OK, firstly, I'm still your friend. I still love you. But I call BS on your analogy.

I should say that I have been directly and indirectly a part of gay circles since I was a little kid. Through my family I have been raised by, with, and among camp to closeted, butch to queen, bi to curious. I have marched. I have raised money. I have corresponded with my legislators on preserving the right for LGBT couples to adopt. I have probably been to more gay weddings than you've been to weddings total. My own little family is mixed race.

So I'll take some umbrage at being called complicit with systemic injustice paralleling jim crow because I'm married (for the second time, so am I twice as bad?).

I'm also not sure what you mean by marriage: would you consider civil partnership that grants all the same rights and priviledges but not the name? would you consider marriage if you lived in Norway, where gay marriage is legal? what about California?

If all those new couples in California waited for every state to recognize their marriages before commiting, America wouldn't be seeing the images of thousands of couples eager, not so much for the tax break and right to see their partner in hospital (although those things are important), but also because, for many many people, this public, cornball, cliche event is an important acknowledgement of where their relationship is and where they want it to go. Which is why Jay and George, Nike and Renee, and so many others over the past century have had weddings that no state or government or institution recognized. But they registered for pop-corn makers and ladles, hired a musician and a cake maker, and put on a party to say "this thing seems serious".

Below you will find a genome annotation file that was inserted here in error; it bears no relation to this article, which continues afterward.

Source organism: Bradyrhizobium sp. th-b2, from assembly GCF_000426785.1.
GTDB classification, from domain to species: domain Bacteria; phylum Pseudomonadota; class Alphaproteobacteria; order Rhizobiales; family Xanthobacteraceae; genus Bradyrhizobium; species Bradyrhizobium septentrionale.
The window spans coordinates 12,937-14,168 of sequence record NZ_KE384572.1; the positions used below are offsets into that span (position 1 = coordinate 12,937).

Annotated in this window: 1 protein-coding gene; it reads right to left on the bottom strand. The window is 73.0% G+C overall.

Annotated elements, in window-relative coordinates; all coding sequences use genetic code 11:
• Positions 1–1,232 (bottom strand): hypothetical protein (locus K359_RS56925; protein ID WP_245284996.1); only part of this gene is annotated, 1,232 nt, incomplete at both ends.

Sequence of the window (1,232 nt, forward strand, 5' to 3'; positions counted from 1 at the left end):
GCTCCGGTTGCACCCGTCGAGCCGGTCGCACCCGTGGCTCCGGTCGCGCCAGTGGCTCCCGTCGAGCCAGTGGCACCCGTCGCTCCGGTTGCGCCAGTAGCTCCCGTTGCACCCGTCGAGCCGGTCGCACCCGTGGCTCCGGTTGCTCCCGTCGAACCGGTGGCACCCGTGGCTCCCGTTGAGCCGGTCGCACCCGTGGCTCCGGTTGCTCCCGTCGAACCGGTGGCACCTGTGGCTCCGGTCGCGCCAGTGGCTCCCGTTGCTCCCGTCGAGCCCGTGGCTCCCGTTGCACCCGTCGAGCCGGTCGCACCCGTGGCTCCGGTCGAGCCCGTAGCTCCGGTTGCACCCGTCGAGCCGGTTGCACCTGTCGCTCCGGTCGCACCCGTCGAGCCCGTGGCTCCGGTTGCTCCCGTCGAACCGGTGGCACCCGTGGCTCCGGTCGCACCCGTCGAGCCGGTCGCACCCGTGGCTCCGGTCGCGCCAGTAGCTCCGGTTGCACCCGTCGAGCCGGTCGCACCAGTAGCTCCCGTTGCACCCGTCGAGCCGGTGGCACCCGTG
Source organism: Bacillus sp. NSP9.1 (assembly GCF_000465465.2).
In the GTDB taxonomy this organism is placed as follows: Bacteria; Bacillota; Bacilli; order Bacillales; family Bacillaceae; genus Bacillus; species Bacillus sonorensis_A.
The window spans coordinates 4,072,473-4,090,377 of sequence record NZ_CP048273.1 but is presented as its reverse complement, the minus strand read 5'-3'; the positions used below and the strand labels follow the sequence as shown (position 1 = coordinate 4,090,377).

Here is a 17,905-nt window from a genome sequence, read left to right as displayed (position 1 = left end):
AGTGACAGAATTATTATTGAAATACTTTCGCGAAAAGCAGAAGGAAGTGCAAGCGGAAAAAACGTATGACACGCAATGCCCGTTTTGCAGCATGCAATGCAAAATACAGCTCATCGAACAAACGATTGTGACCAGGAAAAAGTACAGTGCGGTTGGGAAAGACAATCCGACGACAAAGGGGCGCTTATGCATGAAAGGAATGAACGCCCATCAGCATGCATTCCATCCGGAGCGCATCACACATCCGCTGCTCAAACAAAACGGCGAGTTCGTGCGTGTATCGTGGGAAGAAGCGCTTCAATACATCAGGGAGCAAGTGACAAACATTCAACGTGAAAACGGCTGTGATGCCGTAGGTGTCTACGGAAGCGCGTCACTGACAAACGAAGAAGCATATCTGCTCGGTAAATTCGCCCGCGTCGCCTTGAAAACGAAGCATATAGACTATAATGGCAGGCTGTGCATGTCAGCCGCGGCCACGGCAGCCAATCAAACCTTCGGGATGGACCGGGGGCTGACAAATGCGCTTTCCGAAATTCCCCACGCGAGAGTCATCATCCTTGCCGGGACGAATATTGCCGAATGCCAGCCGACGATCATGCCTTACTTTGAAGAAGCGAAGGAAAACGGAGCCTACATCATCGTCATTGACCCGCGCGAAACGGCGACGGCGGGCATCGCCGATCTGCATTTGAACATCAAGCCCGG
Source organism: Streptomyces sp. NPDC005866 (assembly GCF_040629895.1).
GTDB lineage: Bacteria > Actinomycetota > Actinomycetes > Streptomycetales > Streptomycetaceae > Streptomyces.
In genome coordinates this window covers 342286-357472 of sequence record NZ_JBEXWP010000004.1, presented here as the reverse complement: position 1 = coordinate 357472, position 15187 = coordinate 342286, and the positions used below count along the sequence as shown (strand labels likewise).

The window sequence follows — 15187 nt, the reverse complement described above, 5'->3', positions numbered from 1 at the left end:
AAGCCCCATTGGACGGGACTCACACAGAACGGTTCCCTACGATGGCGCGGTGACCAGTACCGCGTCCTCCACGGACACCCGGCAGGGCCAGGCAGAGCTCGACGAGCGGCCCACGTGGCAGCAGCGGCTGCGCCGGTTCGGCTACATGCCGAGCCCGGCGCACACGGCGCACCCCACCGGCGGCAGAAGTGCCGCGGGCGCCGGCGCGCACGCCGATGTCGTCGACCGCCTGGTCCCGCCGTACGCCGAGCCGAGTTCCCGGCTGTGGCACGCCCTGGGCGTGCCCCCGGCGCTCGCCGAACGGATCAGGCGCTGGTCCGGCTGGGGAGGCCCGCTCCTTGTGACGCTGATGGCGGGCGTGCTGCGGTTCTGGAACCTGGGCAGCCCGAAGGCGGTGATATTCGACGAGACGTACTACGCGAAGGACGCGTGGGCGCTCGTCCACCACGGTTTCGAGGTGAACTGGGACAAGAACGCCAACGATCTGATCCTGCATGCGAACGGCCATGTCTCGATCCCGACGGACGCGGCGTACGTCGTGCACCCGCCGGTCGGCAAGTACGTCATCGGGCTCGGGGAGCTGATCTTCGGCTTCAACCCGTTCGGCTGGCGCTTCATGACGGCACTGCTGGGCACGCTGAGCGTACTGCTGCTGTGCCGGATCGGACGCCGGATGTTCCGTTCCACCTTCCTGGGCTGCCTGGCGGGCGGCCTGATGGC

And maybe that's an option for you as well, when the time comes: get the dress and the bridesmaids and the flowers and the honeymoon trip but skip city hall ... use the venue to say, "we'll only go as far as our friends can go until we can all cross the line together."

Given that you know some of the most progressive, consciously pro-feminist, anti-racist, and generally nice folks, they (we) deserve more credit than to be collectively called passive collaborators in repression. This is not the same, and the country seems to be on the verge of a tipping point in favor of allowing marriage for all.

But progress is coming one state at a time, one country at a time, and marriage means many different things. Do you think we should have waited for Texas or the whole country or the whole industrialized world or the whole world? Would it have been more OK if we'd gotten a civil partnership instead? Would it have been better if we'd had the ceremony/party but kept our legal status "single"?

Sorry for rambling on a bit. Clearly I should be doing this in my own blog. :)

Am married. Feel no need to stand up for myself as I basically agree with Grace, but console myself by reminding myself I had to get married for immigration reasons. I didn't feel it was useful to give up the relationship (which still shows every sign of 'working' [hee] after 6 years.) We thought of divorcing, in solidarity with gays (and the disabled, now that I know about that - I didn't at the time - I come from a country with socialised medicine) but cannot afford the tax. Seriously. Or the fees, or to live separately while doing so. (We couldn't afford and didn't want any kind of wedding either, and I basically agree with your and Rachel's ideas about weddings too.) This doesn't let me off the hook, obviously. If I really wanted to, I could no doubt swing it somehow. I just worry about money too much.

By the way, to the person who likes cake up above.... you can name your child whatever you want, married or not, you know. Whether the name should be that of the parent with the penis is a whole other conversation.

I have no particular use for marriage and do not 'value' it at all. I think we should remove all of the rights attached to it and let religious types do it if they want. If we were in my country, or both from the same country, we'd have no need to, and have never really had any wish to. (As an aside, it was really good fun explaining that once to a 'marriage counselor' - the only type available on the insurance. Oh, that's another thing I like about it. Medical insurance. Don't get me started...)